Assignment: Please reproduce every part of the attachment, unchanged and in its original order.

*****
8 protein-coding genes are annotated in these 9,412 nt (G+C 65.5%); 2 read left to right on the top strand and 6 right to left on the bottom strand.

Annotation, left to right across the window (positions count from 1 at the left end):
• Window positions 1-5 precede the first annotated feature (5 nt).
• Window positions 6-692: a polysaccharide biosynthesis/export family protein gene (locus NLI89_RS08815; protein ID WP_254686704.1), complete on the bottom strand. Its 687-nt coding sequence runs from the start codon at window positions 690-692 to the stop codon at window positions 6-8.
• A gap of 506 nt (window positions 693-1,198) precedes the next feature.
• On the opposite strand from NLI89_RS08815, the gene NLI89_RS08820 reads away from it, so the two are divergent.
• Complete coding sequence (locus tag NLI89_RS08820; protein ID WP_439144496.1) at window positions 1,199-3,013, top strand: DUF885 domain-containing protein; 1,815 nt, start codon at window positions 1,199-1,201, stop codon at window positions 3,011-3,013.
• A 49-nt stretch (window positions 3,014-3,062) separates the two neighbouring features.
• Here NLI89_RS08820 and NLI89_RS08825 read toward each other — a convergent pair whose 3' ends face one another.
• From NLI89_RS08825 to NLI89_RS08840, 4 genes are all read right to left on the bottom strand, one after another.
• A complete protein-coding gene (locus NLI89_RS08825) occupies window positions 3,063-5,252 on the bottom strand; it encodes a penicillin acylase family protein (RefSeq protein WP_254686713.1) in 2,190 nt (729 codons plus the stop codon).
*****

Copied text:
8 protein-coding genes are annotated in these 9,412 nt (G+C 65.5%); 2 read left to right on the top strand and 6 right to left on the bottom strand.

Annotation, left to right across the window (positions count from 1 at the left end):
• Window positions 1-5 precede the first annotated feature (5 nt).
• Window positions 6-692: a polysaccharide biosynthesis/export family protein gene (locus NLI89_RS08815; protein ID WP_254686704.1), complete on the bottom strand. Its 687-nt coding sequence runs from the start codon at window positions 690-692 to the stop codon at window positions 6-8.
• A gap of 506 nt (window positions 693-1,198) precedes the next feature.
• On the opposite strand from NLI89_RS08815, the gene NLI89_RS08820 reads away from it, so the two are divergent.
• Complete coding sequence (locus tag NLI89_RS08820; protein ID WP_439144496.1) at window positions 1,199-3,013, top strand: DUF885 domain-containing protein; 1,815 nt, start codon at window positions 1,199-1,201, stop codon at window positions 3,011-3,013.
• A 49-nt stretch (window positions 3,014-3,062) separates the two neighbouring features.
• Here NLI89_RS08820 and NLI89_RS08825 read toward each other — a convergent pair whose 3' ends face one another.
• From NLI89_RS08825 to NLI89_RS08840, 4 genes are all read right to left on the bottom strand, one after another.
• A complete protein-coding gene (locus NLI89_RS08825) occupies window positions 3,063-5,252 on the bottom strand; it encodes a penicillin acylase family protein (RefSeq protein WP_254686713.1) in 2,190 nt (729 codons plus the stop codon).